Review: Realm War #5
Judging solely by the cover, one might think that this issue has a chance. After all it features Britney Waters, the Red Riding Hood inspired werewolf who is one of the better standalone characters in the Grimm Fairy Tales Universe. While she is in fact in this issue, there is little else for this issue to offer. As a jumping on point for Realm War, this issue is probably as good as anywhere, but as Realm War seems to be so poorly plotted, I am not sure if there is really a good place to get on. In this issue Sela and her allies are subject to an airborne attack, to which Baba Yaga presumably sacrifices herself, and then for the remainder of the story there is postering and deliberation, from both sides. Both the heroes and the villains it seems can’t figure out who their allies really are, and this burns through most of the remainder of the issue after the initial action.
One of the consistencies in recent issues of almost every Grimm Fairy Tales series is the tie-in to all the other realms, between Oz, Myst, Wonderland and Neverland. All too often though the connection is a bit too forced, and that is the case here. The multiverse of Grimm Fairy Tales was never fully developed before being put into being, and the scars of this are still visible as for instance the land of Myst remains a sort of free-for-all land of “anything goes” when it comes to plot or character development. So too is it consistent across all the series that stories contain a lot of interesting concepts that are missed for the bigger plotlines. For instance the Goblin Queen, one of the more intriguing but also undeveloped characters in the Grimm Fairy Tales universe, is sent to rule over Neverland. Such a story is one which would be interesting to see, but as before, such opportunities seem to be wasted.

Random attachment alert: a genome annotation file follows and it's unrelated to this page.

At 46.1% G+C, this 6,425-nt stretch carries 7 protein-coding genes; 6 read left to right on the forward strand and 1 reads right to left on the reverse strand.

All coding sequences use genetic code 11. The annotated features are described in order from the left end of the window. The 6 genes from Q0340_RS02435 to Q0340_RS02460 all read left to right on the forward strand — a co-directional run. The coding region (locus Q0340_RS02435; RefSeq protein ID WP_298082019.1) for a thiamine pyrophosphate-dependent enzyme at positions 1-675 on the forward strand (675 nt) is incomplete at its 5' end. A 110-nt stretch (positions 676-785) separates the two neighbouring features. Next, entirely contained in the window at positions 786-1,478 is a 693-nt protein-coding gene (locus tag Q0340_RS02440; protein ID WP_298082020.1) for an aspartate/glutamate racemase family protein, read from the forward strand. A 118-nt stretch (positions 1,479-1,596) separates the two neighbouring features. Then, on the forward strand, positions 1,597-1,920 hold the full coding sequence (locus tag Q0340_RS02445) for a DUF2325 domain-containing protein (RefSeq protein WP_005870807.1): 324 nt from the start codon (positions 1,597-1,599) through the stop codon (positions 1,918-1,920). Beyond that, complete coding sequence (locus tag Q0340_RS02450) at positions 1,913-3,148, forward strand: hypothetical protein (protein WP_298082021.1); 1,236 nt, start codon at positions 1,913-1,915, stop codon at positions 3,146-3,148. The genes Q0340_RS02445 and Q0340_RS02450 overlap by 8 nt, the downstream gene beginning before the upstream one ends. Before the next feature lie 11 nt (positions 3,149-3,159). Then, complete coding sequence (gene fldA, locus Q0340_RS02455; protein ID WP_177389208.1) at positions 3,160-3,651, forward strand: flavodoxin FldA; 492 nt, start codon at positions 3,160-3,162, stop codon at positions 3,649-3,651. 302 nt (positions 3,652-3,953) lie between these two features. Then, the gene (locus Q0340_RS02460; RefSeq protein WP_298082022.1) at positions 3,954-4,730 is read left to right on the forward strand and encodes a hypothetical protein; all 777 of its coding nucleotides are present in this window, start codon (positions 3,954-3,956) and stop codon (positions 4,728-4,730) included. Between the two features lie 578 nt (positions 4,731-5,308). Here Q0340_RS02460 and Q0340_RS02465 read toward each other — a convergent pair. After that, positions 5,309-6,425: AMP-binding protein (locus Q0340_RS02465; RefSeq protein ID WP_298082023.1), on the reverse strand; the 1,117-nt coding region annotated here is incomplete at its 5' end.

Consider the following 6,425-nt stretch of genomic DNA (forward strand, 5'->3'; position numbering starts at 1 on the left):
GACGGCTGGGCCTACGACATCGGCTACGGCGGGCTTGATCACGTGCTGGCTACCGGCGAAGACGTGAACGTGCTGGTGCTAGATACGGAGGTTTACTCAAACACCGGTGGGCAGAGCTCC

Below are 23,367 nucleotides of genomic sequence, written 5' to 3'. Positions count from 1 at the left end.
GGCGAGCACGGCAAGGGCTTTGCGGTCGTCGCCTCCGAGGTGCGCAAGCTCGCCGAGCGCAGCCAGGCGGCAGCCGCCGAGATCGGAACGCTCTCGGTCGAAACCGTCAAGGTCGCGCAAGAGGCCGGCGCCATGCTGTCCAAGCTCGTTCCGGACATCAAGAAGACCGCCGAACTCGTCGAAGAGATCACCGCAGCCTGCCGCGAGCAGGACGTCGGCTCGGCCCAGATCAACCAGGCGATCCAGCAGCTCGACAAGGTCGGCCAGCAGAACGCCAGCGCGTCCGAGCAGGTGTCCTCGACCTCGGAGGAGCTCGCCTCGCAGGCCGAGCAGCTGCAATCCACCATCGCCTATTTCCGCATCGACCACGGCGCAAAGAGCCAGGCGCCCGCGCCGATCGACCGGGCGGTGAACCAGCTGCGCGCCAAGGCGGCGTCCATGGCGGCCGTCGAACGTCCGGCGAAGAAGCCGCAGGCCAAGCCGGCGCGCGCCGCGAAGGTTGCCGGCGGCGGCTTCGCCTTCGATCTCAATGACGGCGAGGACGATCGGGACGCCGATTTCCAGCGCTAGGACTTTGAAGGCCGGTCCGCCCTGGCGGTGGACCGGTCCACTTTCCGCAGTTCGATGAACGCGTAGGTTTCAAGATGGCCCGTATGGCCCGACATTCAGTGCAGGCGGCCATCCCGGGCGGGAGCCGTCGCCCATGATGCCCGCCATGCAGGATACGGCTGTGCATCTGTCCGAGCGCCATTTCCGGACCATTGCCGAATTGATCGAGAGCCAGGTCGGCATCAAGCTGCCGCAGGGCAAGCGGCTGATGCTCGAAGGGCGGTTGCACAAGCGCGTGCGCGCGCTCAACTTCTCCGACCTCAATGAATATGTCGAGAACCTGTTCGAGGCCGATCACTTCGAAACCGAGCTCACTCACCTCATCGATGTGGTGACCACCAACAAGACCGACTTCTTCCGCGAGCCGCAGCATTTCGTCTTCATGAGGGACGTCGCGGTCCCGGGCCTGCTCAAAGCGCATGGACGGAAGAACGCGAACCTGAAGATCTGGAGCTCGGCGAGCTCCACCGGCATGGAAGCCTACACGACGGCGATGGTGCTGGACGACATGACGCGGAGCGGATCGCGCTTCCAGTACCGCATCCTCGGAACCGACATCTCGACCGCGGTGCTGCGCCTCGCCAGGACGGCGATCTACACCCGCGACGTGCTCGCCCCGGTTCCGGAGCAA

This is what this issue boil down to. With so much talk and so little action or implementation of interesting concepts, this story doesn’t really go anywhere. Generally while I give a free pass to most artists as long as it doesn’t interfere with the story, that is not the case here either, as the flat coloring makes everything seem very two-dimensional, not a good thing when the characters are already two-dimensional enough as it is. It ends up being disappointing, as all the pieces to succeed are here, just they are mostly wasted, leaving both the characters and the readers without a solid direction to go in.
Story: Joe Brusha Art: Sami Kivela
Story: 5.5 Art: 5.5 Overall: 5.5 Recommendation: Pass